3 Lessons for Perfecting Camp Cooking

July 14, 2022

Sequoia National Park, California. The first signs of evening spread across the sky and we are roughly thirty minutes away from our campsite. Heavy clouds gather above the treetops and cover what little sun is out. Rain begins to pitter patter against the top of our 4Runner. The sound reminds me of grains of rice falling into a metal pot. 

Every camper, no matter how novice or seasoned they are, has experienced some form of this story. And every camper will tell you that what separates a successful trip from an unmitigated disaster is the degree to which you plan for the unexpected. 

My family’s first camping trips began a little over ten years ago. We’d spend our weekends traveling up and down California, setting up camp everywhere – from Big Sur to Sierra Nevada to Death Valley. Our evolution from a family that camps to a Korean family that camps is primarily marked by one thing: how we prepare and eat food. 

Food, and by extension food prep, is the secret glue of camping. A warm, nourishing dinner after a full day of being challenged by the elements is essential. Good food can lift cranky spirits. Good food can make a trip memorable. 

Here are three lessons I’ve taken away from my experience camping and cooking with my family in the wild, as well as a simple recipe for Kimchi fried rice that we’ve made outdoors. 

Lesson 1: The Trip Begins Before You Leave

As we turn into our campsite, we go right to work. The rain is soft and intermittent. With our LED lanterns and headlights glowing, we separate into two groups: my father and sister begin setting up a shelter next to the tent while my mother and I unpack the cooler and get ready for dinner.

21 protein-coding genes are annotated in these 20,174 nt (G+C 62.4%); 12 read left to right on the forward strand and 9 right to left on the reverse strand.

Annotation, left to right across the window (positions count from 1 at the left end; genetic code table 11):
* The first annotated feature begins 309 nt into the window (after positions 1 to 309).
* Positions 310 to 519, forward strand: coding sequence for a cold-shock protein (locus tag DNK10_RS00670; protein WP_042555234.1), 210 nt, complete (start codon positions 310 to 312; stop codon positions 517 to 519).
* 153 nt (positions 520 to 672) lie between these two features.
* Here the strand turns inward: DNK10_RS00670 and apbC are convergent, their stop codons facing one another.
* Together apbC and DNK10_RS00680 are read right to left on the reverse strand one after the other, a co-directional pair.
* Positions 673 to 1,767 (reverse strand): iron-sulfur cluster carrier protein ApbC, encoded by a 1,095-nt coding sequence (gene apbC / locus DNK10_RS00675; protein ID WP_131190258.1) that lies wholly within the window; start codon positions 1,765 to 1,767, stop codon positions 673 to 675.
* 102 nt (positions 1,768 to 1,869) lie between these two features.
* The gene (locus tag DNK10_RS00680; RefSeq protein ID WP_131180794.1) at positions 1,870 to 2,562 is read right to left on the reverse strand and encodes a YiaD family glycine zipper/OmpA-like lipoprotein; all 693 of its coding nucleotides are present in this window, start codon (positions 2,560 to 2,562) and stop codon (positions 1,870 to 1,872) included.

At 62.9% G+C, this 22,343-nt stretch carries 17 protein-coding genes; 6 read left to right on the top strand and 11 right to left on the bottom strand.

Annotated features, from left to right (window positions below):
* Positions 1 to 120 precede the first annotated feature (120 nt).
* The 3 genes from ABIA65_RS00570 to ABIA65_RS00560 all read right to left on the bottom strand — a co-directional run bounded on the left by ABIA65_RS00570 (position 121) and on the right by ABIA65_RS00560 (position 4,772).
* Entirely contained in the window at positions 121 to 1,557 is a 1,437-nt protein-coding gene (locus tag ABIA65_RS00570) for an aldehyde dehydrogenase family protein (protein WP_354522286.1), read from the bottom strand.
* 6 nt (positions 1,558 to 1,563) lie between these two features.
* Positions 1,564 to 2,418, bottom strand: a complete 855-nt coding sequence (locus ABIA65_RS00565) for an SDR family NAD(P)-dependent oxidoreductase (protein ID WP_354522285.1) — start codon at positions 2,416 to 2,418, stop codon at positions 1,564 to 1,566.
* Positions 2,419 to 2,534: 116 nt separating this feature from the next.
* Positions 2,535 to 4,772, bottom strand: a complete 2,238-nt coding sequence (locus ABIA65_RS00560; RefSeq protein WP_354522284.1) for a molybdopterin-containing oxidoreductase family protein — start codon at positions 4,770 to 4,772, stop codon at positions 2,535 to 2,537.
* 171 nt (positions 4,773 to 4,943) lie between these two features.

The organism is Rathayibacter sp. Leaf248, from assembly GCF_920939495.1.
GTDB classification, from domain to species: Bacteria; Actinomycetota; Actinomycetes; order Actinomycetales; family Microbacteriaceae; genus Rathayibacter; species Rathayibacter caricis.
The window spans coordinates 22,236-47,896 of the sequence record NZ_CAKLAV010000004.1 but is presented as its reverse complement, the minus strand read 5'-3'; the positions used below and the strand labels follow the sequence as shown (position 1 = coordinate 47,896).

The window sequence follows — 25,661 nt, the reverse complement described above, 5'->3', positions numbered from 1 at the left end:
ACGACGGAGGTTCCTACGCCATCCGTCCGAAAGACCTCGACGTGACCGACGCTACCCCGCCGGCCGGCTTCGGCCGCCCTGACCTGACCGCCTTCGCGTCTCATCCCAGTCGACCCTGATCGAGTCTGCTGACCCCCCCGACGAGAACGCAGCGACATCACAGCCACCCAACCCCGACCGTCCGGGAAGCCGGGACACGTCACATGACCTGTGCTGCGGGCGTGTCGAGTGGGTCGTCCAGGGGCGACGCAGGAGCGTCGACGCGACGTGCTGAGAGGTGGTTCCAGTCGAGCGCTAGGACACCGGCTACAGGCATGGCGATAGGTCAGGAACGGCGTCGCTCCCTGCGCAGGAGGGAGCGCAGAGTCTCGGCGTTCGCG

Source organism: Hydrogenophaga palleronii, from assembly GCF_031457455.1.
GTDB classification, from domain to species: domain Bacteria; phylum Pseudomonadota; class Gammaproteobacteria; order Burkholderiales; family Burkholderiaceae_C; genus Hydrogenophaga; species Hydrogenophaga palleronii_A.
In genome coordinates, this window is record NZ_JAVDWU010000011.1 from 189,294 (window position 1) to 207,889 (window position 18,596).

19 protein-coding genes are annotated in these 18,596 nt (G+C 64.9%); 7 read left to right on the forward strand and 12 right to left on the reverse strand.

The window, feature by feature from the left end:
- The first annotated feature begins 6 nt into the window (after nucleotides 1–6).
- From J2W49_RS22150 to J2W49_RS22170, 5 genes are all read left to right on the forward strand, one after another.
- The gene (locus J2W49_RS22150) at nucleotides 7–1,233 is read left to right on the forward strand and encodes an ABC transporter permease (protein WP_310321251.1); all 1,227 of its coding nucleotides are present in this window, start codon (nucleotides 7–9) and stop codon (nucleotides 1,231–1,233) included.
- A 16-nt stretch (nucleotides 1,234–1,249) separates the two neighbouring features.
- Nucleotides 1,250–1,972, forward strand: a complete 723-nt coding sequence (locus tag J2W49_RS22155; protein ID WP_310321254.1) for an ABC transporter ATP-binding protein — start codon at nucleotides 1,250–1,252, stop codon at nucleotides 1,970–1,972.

• Gameplan ahead. When scheduling your trip, be considerate of location and potential energy levels—and understand how much time and energy you have to cook. Are you on the road or at camp? Is anyone expecting a fire-roasted tilapia that takes an hour over indirect heat after an eight-mile hike? The answer is likely no. Plan around these factors. 
  • Divide and conquer. A healthy spread of responsibilities amongst your camping party not only maximizes the efficiency of the overall campsite but also gives everybody a chance to participate. Play to your campers’ strengths and weaknesses. Veterans of the outdoors can set up the tent and organize the area, while newbies can gather firewood and assist others. 
  • Choose meals that reuse ingredients and gear. Research recipes that only require one or two pans. Portable dual-burner stoves save tons of time and give outdoor chefs plenty of flexibility; cutting boards can double as charcuterie/snack boards; a multitool outfitted with a small paring knife, can opener, and corkscrew can replace multiple kitchen tools. Making a custom mix of spices (salt, pepper, maybe some gochugaru?) can season most savory dishes, while a bottle of agave nectar or honey can add a bit of sweetness to meals, drinks, and desserts. 

Lesson 2: Do Camp Cooking Your Way